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Driven: Ford refines Fiesta for light-car stoush
A mid-cycle facelift sharpens the baby Ford’s value, looks
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29 Aug 2013
FORD expects its facelifted Fiesta to gain a bigger slice of the hotly contested light-car segment after stock shortages over recent months have seen sales slide by almost 20 per cent.
With fresh styling, more features, and the international high-flying ST performance model all poised to attract new customers to dealers when sales start on September 1, the Blue Oval bosses hope the WZ revamp will edge the Fiesta back past the record 12,000 unit mark achieved in 2011.
This is despite the demise of the TDCi diesel version, which – after starting strongly by accounting for up to 10 per cent of total Fiesta volume two years ago – failed to realise its potential due to a period of stable fuel prices in more recent times, slipping to just four per cent of sales.
Speaking to GoAuto at the latest Fiesta’s launch in Melbourne this week, senior product marketing specialist Justin Stefani believes the Thai-built Ford strikes the right balance between cost and content.
The adoption of Ford’s much-trumpeted SYNC audio, phone and media connectivity system in particular should help the Fiesta lure a higher proportion of younger buyers – despite prices rising slightly at the lower end of the model line-up.
“We’ve made sure the car is extremely competitively specified and priced, with features that customers tell us they are looking for, so we hope it grows the market,” Mr Stefani said.
“Plus, the ST halo effect will throw more light on the regular Fiesta brand.” ST aside, Ford predicts the newly renamed Ambiente to take over from the old WT Fiesta CL base model and account for about 40 per cent of overall volume, followed by the Trend (formerly LX) and Sport (previously Zetec) taking around 30 per cent apiece.
The Sport, in particular, has a chance to boost numbers compared with the preceding Zetec when sales start in December, since its award-winning 1.0-litre three-cylinder turbo petrol EcoBoost engine achieves broadly similar average fuel use figures as the outgoing diesel.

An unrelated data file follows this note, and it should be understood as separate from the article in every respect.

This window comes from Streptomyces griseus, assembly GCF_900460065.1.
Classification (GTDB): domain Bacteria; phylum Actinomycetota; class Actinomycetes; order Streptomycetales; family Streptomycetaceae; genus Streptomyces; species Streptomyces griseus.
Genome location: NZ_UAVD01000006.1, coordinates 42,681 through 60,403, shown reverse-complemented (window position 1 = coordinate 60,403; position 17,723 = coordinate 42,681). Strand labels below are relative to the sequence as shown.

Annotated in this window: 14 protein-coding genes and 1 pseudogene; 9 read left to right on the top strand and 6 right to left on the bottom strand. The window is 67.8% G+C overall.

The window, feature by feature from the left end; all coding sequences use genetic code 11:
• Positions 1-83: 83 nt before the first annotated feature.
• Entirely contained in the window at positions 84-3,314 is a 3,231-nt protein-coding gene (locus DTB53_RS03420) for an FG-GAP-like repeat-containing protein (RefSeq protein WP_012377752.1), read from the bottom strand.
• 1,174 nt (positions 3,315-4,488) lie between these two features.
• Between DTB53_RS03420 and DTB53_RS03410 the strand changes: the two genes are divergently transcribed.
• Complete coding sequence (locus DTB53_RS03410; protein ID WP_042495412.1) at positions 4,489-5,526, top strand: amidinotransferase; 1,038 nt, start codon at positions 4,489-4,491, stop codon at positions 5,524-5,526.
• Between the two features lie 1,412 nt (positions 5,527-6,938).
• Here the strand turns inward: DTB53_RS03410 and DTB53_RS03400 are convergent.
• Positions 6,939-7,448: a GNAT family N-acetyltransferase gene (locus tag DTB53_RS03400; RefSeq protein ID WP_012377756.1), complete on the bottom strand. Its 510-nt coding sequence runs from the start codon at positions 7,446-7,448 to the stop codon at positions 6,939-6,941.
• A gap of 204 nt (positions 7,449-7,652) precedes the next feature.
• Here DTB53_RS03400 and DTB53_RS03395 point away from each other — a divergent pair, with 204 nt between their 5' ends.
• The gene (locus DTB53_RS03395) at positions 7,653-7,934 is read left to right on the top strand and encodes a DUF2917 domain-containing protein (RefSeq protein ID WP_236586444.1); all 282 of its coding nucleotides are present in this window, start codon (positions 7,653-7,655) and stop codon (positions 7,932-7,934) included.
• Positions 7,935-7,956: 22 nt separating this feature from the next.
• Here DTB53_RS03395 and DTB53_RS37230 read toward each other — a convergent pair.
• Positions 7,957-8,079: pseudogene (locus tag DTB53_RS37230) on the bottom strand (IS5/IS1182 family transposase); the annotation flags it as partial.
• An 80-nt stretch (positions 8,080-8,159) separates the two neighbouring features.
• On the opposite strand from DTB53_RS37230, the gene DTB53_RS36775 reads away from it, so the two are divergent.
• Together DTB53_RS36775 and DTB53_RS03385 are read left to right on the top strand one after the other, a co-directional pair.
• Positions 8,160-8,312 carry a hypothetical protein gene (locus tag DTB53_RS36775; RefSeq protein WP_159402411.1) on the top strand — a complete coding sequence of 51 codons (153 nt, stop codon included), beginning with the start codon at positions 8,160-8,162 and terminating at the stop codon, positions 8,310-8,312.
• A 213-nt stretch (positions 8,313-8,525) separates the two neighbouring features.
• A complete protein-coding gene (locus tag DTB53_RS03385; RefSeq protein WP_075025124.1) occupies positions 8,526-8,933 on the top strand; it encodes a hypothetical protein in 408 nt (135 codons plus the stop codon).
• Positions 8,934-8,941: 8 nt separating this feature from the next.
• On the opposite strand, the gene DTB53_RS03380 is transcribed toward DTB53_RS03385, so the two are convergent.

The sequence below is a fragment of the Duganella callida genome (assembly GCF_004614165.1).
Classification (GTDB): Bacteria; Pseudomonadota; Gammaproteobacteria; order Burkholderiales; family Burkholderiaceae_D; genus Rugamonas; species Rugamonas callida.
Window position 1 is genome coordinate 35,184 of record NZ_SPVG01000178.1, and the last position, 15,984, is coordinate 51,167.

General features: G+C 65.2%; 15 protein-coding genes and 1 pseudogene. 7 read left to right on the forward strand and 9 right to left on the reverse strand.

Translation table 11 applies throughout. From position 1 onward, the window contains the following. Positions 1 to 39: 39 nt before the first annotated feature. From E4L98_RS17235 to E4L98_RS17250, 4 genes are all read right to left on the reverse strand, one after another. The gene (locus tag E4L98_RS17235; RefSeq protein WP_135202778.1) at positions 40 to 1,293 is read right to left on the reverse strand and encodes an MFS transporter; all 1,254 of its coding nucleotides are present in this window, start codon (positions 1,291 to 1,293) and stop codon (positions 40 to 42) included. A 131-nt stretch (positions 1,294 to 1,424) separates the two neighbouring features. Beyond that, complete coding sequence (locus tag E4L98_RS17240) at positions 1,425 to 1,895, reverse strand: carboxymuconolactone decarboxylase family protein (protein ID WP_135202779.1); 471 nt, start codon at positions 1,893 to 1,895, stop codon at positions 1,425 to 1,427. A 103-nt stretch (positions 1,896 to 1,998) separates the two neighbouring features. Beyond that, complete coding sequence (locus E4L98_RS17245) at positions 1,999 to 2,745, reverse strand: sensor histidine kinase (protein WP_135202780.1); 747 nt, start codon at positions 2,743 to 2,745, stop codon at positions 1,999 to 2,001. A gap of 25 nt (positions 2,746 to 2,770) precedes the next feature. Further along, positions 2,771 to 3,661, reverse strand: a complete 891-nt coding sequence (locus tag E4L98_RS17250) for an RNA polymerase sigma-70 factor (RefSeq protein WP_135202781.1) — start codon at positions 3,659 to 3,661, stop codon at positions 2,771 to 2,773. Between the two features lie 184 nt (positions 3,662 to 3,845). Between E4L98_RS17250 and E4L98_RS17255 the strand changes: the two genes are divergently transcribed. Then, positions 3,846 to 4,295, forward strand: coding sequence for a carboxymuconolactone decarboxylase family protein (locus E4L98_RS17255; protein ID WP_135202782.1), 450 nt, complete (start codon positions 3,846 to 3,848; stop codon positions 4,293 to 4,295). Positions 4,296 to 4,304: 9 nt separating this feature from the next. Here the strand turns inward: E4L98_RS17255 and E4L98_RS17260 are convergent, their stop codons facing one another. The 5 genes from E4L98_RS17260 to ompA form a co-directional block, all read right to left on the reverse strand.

While the latter’s 4.9L/100km isn’t quite as good as the LX TDCi’s 4.4L/100km result, light-car buyers seeking frugality will have more choice since the Sport will be available with the automatic transmission option that eluded – and consequently held back – the Fiesta diesel in Australia.
“The diesel market has contracted in the B-segment, and with the Sport offering similar economy at a cheaper price, it is a win-win situation for Fiesta customers,” Mr Stefani said.
Unlike the ST three-door hatch, which is built in Germany, the Ambiente, Trend, and Sport are all five-door vehicles sourced out of Thailand, and share some underbody components with the existing Mazda2.
All share the new trapezoidal grille, bumpers headlights, bonnet, tail-lights, and wheel designs.
There has been an attempt to jazz up the premium look of the dash (though the soft-touch fascia of the German-built WS and ST is missing, along with their reach-adjustable steering column) there is more consistent night-time illumination (blue rather than red) different fabrics and patterns introduce a series of minor trim changes SYNC audio/phone/media connectivity has been added and a pair of under-seat drawers are now incorporated.
Under the bonnet the lusty old 88kW/151Nm 1.6-litre Ti-VCT four-cylinder petrol engine is pushed aside for a smaller 1.5-litre unit producing 82kW of power at 6300rpm and 140Nm of torque at 4400rpm.
On the other hand, fuel use improves by 0.3L/100km to 5.8L/100km, with carbon dioxide emissions figures pegged at 137g/km.
Meanwhile, the 1.0-litre EcoBoost is the sporty option, delivering a healthier 92kW at 6000rpm and 170Nm between 1400 and 4500rpm, as well as the aforementioned 4.9L/100km and 113g/km for the manual version, and 5.3 and 121g/km for the auto.
Both engines drive the front wheels via a five-speed manual or six-speed Powershift dual-clutch automatic.
Ford says it fits improved shock absorbers and new front suspension bump stops for a more supple ride quality as well as sharper (electric rack and pinion) steering and handling capabilities. Suspension remains MacPherson struts up front and a torsion beam rear set-up.
Standard safety features include a five-star ANCAP crash-test rating courtesy of seven airbags (including driver’s knee protection), electronic stability control, anti-lock brakes and a hill hold function that stops the car rolling back on a slope.
All models come with cruise control, steering wheel-mounted audio buttons, front and rear power window switches, air-conditioning, a leather-trimmed steering wheel, an Eco Mode system of fuel-saving driving encouragers, USB/MP3 player connectivity, Bluetooth phone and audio streaming as part of the SYNC connectivity, remote central locking, and electric mirrors.
The Trend gains niceties like 15-inch alloys and front fog lights, while the Sport’s wheels grow an inch, the body scores a kit and spoiler, the seats gain partial-leather inserts, and a Sony audio system and TFT colour screen are fitted.
A Sport Executive Pack is available in the latter, and comes with climate control air-con, rear parking sensors, dusk-sensing headlights and rain-sensing wipers, an alarm, and keyless entry and start.
For peace of mind, more than 850,000km of global track and laboratory testing was carried out, in a range of temperature extremes, while another 1.2 million real-world road assessment activities were conducted.
Buyers can also rely on capped-priced servicing across the WZ series.
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